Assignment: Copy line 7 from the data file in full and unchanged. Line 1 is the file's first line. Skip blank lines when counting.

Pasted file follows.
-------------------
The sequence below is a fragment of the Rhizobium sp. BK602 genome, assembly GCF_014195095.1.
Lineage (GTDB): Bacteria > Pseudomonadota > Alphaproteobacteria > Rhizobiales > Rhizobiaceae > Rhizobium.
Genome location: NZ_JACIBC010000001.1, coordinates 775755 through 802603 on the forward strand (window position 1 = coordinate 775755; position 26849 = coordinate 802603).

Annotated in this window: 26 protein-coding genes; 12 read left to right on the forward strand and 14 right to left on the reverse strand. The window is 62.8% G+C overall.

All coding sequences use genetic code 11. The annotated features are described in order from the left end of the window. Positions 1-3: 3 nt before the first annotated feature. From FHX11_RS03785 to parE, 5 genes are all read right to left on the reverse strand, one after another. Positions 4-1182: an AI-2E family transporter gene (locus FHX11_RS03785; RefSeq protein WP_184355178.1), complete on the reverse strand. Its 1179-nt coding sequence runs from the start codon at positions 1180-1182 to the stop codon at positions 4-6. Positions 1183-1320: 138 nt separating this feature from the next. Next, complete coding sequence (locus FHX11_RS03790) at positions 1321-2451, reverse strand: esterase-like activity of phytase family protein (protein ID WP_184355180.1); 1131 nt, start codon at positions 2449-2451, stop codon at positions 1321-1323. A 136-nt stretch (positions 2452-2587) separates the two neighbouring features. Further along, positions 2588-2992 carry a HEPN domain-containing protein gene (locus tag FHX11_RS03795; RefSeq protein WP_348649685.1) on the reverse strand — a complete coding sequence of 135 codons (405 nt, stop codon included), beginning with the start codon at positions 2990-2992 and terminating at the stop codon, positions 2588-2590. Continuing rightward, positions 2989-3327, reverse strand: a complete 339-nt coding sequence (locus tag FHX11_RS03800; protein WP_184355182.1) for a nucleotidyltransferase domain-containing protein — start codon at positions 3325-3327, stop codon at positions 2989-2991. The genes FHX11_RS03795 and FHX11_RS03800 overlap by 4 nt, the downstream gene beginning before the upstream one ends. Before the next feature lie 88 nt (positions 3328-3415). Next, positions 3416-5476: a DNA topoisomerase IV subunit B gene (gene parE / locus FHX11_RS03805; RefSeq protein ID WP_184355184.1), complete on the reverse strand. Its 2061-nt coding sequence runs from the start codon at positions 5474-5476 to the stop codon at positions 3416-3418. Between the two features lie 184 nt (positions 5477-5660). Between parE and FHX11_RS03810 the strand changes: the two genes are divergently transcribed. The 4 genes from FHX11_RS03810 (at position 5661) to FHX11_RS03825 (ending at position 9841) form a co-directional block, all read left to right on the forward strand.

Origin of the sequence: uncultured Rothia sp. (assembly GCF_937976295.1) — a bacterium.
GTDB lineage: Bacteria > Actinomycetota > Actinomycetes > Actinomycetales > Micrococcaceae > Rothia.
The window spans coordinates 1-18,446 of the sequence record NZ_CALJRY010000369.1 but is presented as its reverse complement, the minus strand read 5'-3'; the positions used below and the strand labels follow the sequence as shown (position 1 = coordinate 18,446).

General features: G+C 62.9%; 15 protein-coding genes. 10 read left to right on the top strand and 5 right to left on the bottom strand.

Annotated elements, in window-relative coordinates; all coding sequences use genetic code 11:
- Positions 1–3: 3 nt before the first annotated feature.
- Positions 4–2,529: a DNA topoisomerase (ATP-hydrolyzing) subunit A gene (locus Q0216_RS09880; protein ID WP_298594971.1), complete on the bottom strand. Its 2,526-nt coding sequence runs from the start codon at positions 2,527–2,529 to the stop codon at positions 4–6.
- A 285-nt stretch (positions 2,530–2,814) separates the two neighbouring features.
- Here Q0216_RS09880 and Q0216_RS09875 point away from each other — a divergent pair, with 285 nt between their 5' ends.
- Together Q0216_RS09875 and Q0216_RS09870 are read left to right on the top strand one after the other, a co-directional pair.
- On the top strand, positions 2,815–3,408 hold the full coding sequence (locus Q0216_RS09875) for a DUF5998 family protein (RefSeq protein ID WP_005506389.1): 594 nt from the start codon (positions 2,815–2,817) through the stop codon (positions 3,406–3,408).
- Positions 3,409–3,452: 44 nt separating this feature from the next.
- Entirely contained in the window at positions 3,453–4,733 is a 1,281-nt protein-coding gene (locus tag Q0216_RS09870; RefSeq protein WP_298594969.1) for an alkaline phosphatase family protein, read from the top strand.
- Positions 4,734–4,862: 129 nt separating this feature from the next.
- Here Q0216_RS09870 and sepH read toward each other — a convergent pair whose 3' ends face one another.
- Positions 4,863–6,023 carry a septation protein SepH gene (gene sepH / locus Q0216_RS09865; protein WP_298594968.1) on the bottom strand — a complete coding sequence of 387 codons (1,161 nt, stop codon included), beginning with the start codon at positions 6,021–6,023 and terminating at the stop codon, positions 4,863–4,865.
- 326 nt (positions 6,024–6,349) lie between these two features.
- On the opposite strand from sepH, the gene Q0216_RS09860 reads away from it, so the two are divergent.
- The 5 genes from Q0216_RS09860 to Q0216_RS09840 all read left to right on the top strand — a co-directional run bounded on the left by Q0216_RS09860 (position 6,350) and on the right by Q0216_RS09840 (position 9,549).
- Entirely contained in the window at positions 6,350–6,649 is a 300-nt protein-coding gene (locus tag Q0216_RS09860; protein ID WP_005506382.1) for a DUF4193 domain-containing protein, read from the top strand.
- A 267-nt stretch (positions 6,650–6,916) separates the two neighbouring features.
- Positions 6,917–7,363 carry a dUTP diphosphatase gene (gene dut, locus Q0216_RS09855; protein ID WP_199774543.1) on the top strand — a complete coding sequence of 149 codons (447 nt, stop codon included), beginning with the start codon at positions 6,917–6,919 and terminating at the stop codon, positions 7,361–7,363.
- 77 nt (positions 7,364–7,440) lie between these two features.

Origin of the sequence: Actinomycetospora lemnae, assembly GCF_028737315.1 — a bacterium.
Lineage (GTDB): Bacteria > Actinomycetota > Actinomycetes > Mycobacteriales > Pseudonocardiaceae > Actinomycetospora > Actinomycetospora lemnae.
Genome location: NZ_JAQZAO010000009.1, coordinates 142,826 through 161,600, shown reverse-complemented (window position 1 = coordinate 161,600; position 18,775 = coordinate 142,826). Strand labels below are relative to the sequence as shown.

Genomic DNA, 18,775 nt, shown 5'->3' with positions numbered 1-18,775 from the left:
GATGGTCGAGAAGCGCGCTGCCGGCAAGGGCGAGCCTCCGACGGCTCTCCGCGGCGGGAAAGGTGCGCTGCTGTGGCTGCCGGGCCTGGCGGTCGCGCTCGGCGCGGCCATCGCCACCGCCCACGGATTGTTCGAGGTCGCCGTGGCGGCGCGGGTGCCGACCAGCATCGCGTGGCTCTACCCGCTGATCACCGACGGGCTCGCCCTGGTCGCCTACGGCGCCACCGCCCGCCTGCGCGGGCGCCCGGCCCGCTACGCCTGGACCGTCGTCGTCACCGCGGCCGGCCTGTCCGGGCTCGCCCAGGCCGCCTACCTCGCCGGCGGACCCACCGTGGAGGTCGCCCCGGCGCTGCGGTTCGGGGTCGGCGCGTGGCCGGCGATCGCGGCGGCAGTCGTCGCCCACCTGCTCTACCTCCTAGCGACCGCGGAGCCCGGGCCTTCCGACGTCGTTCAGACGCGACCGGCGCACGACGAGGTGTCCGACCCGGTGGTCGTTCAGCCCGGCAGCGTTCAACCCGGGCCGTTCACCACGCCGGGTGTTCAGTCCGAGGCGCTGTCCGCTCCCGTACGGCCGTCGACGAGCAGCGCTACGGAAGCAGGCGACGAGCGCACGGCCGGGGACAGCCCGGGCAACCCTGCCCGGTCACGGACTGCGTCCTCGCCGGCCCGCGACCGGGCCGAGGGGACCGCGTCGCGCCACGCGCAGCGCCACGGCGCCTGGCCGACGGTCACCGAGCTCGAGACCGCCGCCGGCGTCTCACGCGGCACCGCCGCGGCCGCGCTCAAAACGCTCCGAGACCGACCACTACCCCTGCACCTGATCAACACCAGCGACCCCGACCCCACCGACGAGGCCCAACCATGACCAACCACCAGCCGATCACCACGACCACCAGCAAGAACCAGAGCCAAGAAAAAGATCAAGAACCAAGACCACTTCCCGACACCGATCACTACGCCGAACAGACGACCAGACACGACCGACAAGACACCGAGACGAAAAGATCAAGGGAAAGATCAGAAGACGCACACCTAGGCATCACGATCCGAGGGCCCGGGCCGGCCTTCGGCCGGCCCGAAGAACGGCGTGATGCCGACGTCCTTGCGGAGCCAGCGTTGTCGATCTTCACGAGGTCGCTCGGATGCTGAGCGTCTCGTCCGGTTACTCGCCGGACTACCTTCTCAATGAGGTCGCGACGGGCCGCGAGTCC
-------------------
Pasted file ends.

GTDB lineage: Bacteria > Actinomycetota > Actinomycetes > Actinomycetales > Micrococcaceae > Rothia.